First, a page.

In January 2012, I began working with the archival collections of the Burke Library at Union Theological Seminary, helping to preserve, process, and make available the materials contained within the now-inoperative Missionary Research Library and William Adams Brown Ecumenical Library, both housed in Brown tower. These collections included a large number of unprocessed rare materials gathered from all over the world by missionaries, missionary boards, and ecumenical councils that played a major role in shaping the international vision and spread of Christianity during the nineteenth and twentieth centuries.
What began for me as a curious but agreeable part-time work-study job to accompany my academic studies at Union and my career as a folk singer and songwriter, over the course of a year has come to play a significant role in my theological education and vocational development. My encounters with hundreds of diary entries, letters, reports, news clippings, and pamphlets from the height of colonialism to the fall of communism and everything in between have forced me to reckon with the complexity surrounding the question of “Christian missions” within the real history of international ecumenical and interreligious relations, a history that is much richer and more nuanced than any secondary accounts on the subject would seem to suggest.
Every finding aid that I publish bears the name of Henry R. Luce, president, founder, and editor-in-chief of Time, Life, Fortune, and Sports Illustrated magazines. This man who built a multimedia empire seems to have become something of a benefactor to me through the philanthropic foundation he established in 1936, in honor of his parents who were both missionary educators in China. The Henry Luce Foundation not only funds my archival work for the Missionary Research Library, but it is also now sending me, through a separate grant, to live in Indonesia for the summer, where I will have the opportunity to live out my own story of discovering what it feels like to travel into the midst of an utterly different cultural and religious context and try to make sense of my encounters with humanity and with God as a minority and a stranger.
From June-July 2013, I will be living in the ancient city of Yogyakarta on Java, conducting a research project through the Center for Religious and Cross-Cultural Studies Graduate School at Gadjah Mada University. In a Western context, my academic work has tried to highlight the theological depth in a diversity of artistic approaches to meaning-making across multiple genres and contexts, to complicate our notions of the categorical distinction between “the sacred” and “the secular,” a vocabulary that is often used by religious and non-religious people alike in Western culture to reinforce the perception that these two spheres of life are radically distinct and opposed. Indonesia offers an opportunity to research how these categories do or do not apply in this particular non-Western and non-Christian context.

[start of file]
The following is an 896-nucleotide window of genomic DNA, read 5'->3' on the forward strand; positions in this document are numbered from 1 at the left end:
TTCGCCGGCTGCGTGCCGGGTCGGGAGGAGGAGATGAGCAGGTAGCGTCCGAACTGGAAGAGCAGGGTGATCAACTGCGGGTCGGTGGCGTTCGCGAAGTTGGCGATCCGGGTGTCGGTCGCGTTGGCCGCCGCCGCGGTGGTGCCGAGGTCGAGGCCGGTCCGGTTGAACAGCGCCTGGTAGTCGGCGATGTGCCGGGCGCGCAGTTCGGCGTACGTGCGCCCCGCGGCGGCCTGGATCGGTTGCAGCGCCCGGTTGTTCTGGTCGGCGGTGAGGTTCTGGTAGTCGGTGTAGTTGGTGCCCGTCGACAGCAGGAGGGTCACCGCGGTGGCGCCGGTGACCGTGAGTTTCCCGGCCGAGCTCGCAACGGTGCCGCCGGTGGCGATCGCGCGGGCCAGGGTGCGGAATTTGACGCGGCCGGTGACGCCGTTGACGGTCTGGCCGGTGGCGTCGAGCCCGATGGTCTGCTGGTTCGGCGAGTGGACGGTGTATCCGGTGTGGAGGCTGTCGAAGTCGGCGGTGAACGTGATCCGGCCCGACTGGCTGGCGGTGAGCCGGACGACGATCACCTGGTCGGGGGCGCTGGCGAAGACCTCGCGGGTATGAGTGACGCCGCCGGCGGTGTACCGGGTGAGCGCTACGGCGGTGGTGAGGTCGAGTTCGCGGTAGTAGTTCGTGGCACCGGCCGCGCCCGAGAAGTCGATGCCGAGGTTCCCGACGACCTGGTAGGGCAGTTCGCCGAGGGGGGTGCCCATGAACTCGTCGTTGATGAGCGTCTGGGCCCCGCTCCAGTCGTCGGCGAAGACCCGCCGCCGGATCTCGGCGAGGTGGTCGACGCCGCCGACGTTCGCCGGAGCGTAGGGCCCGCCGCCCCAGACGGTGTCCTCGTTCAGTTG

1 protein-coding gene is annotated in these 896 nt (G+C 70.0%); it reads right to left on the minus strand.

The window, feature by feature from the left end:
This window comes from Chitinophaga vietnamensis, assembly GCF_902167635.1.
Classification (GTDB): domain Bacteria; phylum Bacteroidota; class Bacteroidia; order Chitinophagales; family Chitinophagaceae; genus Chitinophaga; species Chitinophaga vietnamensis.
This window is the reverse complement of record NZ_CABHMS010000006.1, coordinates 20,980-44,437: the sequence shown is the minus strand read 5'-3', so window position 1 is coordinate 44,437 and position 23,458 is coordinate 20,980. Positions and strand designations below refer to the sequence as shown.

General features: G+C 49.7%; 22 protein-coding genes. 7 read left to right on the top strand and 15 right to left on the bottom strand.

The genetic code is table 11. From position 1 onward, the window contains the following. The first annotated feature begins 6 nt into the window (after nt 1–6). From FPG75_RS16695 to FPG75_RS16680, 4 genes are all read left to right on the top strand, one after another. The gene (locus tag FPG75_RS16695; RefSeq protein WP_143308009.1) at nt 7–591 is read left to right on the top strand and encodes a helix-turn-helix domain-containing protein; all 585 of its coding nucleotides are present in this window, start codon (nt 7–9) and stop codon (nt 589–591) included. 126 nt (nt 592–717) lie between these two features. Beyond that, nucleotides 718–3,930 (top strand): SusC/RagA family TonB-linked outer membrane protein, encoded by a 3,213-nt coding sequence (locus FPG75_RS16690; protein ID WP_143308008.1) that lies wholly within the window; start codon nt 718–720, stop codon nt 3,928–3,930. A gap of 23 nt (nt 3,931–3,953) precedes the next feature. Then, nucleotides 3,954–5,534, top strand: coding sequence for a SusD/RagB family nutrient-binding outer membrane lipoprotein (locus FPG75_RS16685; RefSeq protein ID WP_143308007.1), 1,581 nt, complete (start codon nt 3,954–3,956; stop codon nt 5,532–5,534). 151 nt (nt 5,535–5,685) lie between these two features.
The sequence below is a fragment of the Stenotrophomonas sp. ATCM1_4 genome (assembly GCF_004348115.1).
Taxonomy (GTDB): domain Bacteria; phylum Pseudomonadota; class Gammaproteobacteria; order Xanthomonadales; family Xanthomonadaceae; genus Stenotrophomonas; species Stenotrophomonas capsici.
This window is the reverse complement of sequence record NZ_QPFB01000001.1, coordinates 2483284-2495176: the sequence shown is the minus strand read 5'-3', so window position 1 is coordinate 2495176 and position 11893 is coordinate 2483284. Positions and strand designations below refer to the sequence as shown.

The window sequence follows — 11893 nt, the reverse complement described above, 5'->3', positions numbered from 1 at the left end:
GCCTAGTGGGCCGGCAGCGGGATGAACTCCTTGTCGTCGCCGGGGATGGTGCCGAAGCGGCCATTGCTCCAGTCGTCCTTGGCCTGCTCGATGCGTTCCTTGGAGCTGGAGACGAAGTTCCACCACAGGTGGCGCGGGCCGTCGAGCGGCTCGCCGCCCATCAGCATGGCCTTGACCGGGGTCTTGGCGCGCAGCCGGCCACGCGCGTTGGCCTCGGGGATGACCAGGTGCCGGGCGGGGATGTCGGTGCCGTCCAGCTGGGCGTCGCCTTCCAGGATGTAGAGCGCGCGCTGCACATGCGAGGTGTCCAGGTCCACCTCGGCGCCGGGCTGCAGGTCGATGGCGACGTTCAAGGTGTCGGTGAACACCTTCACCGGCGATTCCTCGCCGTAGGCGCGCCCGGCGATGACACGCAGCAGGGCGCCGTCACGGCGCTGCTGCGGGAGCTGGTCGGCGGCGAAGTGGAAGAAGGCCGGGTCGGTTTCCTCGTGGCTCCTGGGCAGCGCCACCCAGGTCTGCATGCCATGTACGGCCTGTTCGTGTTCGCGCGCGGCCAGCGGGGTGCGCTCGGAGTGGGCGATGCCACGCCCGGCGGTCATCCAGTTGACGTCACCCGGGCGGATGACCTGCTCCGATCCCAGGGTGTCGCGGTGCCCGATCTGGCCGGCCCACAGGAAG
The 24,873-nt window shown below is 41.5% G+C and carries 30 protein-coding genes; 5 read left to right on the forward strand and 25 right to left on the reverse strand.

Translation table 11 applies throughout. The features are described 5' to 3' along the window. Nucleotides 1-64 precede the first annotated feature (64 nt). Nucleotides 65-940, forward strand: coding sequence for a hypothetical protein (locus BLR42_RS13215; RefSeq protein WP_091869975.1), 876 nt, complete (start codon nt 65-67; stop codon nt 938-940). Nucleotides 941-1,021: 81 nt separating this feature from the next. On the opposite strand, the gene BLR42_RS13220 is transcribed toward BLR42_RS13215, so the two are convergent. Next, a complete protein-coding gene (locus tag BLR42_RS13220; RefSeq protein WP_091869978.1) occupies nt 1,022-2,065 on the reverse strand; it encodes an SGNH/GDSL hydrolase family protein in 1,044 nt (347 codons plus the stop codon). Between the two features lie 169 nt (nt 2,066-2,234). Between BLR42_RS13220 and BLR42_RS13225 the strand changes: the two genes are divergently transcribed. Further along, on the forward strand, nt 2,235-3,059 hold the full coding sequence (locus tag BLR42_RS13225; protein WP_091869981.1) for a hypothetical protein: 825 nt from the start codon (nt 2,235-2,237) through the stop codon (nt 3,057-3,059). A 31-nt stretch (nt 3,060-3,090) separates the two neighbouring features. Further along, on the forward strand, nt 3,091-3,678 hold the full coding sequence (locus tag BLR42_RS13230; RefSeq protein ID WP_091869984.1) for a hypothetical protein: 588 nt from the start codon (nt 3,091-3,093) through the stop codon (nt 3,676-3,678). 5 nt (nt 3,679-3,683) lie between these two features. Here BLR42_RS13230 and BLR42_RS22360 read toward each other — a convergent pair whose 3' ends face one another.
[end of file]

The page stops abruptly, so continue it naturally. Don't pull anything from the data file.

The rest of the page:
This will mean getting to know the diverse cultures and people of Yogyakarta in order to understand perceptions about music and the relationships between the arts, religion, culture, and the Divine. It will mean allowing myself to grow as an artist by listening carefully to the sounds of the region and letting them influence my ears and and inspire new thinking about the arts, the creative process, and what music in particular can do. It also means confronting questions of cultural assimilation, artistic appropriation, and exploitation as they arise, and learning to navigate issues of power with relation to my ethnicity, nationality, and gender.
One of the most profound insights resulting from my work with the Missionary Research Library archival collections has been the humanization of history. It is important to look back at the choices and decisions of our ancestors to see in retrospect how those choices have contributed to cycles of oppression and violence that have played out in our world. The missionaries who worked “on the field” in the nineteenth and twentieth centuries were, in many ways, terribly short-sighted and as a result made decisions that helped contribute to genocide, oppression, cultural imperialism and other forms of violence.
Yet, that is not the entire story of missionary work. I have not found in the stories and writings of history the wholly arrogant, ignorant, racist, condescending people of my postcolonial imagination, but people who were also in many ways humble, compassionate, thoughtful, radically self-aware, and critical of cultural imperialism and those in power. At the end of the day, I noticed, people then were not very much different from people now: conflicted, confused, and frustrated with the limitations of their situation…yet still hopeful, basically well-intentioned, and striving in the best way they knew how in order to achieve positive outcomes in their lives and in the lives of others.
Thanks to my work in the archives I will go to Indonesia aware that I am likely to be not very much different from them: a representative of my culture and a product of my moment in history, limited, and imperfect, but still intent and hopeful to encounter That Which I Know Not with all the humility and grace I can muster.